Building a safety culture is a critical priority for companies today, yet for many it exists as a lofty goal rather than a concrete plan.
Safety culture is defined as a shared set of beliefs, attitudes and actions around safety that are demonstrated across all levels of the organization. Safety culture is centered on a common goal beyond just following rules, where everyone feels personally responsible for helping coworkers return safely home every day.
In addition to prioritizing employee well-being, creating a culture of safety offers many other benefits with a positive downstream impact. For example, reducing the number of incidents could mean improved workplace morale, increased productivity and efficiency, and reduced employee turnover.
To get there, companies need to go beyond basic compliance, fueling their aspirations with proactive strategies and habits. With that in mind, we explore seven essential practices for creating a culture of safety and how technology underpins the entire process.
The most important practice in building a culture of workplace safety is demonstrating leadership commitment. Safety culture is driven from the top down, so if management is complacent, the rest of your workforce will be too. Leadership sets the tone, which in turn fosters buy-in and helps overcome resistance to change.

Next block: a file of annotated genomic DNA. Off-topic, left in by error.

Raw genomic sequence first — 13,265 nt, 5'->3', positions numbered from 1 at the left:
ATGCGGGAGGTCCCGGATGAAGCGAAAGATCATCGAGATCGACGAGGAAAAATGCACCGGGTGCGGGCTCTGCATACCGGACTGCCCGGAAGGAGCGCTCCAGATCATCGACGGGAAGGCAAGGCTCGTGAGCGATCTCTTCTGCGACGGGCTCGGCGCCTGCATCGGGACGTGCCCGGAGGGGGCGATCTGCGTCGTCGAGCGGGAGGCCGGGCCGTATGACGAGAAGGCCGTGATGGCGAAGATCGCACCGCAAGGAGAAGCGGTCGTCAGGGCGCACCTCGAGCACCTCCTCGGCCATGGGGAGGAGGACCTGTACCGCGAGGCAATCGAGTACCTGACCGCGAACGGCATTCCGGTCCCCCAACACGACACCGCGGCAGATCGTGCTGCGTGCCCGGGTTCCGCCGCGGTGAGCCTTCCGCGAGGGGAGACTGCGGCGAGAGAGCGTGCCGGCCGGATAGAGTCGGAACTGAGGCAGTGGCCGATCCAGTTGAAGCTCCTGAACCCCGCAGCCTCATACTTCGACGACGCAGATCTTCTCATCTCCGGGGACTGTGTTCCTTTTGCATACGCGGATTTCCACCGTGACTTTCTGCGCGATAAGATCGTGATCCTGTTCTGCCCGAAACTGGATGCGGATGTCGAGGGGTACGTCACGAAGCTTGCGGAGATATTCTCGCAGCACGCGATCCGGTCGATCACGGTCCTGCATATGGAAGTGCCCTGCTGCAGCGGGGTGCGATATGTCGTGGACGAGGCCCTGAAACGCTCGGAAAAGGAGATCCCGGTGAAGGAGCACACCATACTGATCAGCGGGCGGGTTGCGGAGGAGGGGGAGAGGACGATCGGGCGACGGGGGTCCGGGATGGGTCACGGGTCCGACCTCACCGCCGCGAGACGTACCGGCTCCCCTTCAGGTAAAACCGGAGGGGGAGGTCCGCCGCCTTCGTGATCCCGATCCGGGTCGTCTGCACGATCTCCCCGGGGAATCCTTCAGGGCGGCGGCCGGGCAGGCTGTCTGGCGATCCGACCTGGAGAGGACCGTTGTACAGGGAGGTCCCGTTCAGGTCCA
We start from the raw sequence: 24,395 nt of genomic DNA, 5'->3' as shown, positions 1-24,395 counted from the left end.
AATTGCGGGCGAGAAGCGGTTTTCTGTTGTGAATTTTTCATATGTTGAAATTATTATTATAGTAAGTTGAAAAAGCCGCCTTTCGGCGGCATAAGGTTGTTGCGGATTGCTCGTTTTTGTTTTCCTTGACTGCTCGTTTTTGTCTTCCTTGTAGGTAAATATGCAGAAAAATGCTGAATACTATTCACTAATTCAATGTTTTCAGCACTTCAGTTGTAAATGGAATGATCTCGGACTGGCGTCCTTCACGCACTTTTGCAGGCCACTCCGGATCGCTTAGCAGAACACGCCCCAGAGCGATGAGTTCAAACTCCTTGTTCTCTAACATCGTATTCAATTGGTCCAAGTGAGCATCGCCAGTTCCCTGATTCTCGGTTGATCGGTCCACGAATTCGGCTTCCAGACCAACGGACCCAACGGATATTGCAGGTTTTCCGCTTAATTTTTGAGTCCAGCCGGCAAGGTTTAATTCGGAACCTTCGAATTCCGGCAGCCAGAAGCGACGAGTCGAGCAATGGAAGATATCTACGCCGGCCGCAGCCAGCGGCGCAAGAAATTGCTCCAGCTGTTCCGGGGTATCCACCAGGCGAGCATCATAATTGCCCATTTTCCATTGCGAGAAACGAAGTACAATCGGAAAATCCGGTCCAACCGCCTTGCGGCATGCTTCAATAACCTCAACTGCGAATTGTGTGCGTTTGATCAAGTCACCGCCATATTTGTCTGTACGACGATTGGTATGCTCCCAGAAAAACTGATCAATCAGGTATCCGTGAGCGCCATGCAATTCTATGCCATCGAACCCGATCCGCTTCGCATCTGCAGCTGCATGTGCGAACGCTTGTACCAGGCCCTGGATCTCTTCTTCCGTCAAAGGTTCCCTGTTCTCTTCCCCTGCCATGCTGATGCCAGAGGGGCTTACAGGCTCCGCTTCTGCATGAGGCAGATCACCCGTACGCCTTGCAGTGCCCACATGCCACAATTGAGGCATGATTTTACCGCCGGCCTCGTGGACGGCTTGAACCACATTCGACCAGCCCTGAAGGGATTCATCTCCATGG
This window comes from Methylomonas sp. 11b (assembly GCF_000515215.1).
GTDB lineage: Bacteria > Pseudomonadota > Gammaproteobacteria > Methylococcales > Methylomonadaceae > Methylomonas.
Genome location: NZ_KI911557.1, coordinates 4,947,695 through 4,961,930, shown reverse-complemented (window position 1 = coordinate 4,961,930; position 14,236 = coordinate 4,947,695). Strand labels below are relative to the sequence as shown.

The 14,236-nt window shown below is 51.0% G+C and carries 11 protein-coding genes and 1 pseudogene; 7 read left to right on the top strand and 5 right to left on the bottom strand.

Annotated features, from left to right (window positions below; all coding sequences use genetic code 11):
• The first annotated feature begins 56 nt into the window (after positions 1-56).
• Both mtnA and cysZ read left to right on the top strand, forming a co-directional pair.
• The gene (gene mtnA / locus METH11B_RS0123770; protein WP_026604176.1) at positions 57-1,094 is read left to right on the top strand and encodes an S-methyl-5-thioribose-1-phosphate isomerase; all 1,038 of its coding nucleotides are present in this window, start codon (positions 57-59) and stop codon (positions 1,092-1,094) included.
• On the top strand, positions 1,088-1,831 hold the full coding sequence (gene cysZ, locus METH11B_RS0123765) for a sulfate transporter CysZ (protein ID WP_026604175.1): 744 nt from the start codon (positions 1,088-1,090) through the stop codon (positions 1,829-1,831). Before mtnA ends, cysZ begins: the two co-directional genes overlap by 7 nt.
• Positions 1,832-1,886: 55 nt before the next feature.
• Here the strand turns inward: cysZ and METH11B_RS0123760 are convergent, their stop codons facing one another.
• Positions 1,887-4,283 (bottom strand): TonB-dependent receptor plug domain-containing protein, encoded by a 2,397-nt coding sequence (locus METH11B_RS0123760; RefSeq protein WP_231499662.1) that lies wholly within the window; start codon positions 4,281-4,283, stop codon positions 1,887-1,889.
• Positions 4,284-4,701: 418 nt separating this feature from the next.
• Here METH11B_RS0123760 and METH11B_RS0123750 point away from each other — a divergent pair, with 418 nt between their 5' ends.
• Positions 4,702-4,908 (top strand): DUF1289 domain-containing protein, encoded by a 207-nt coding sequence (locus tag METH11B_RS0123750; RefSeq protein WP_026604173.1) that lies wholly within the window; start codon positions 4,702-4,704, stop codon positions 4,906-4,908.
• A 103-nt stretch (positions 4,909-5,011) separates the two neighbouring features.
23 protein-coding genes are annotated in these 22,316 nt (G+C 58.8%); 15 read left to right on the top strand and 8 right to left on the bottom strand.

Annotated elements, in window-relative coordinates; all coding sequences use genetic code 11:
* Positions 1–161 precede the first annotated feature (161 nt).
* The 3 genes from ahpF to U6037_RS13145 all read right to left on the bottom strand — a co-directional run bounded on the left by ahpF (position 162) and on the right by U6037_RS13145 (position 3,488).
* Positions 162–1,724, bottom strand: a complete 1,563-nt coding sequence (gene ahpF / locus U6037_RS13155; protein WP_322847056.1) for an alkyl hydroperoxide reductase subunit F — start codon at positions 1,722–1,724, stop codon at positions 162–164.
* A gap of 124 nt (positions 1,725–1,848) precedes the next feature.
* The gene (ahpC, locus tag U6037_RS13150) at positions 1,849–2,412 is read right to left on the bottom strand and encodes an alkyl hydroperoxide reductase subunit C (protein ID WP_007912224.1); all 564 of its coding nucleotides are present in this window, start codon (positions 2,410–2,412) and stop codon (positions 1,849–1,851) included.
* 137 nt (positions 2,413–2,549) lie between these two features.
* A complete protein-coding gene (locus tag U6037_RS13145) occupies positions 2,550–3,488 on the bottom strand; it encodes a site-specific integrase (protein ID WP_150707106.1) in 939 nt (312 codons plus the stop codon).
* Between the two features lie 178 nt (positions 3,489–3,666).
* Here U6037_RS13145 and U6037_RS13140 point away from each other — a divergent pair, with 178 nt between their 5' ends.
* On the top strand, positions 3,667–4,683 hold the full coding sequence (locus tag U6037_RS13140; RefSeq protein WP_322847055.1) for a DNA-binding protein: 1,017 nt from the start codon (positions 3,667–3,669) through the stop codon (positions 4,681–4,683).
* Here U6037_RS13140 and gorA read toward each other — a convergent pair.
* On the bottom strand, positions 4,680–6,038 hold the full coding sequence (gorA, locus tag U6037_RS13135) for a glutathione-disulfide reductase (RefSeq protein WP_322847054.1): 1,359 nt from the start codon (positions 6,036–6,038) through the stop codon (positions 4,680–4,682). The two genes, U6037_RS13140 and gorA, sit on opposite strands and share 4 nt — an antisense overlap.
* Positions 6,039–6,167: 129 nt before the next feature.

So what does leadership commitment look like in practical terms?
Management makes a point to be present on the plant floor and have regular conversations about workplace safety
Leaders make safety part of every meeting and are vigilant about continuous improvement
Management models safe behaviors such as wearing appropriate personal protective equipment (PPE) like hard hats on the manufacturing floor or stopping to fix a trip hazard they see
In other words, your leaders must go beyond cheerleading and safety slogans. They must truly walk the talk, putting safety at the top of their priority list—even when it means productivity may take a back seat.
A strong safety culture requires an intentional shift away from blame and finger-pointing. That’s because when people think they will be punished for safety incidents and near-misses, they are more likely to hide them.
They’re also less likely to report hazards and safety observations for fear of being blamed, standing in direct opposition to behavior-based safety principles centered on observation and feedback.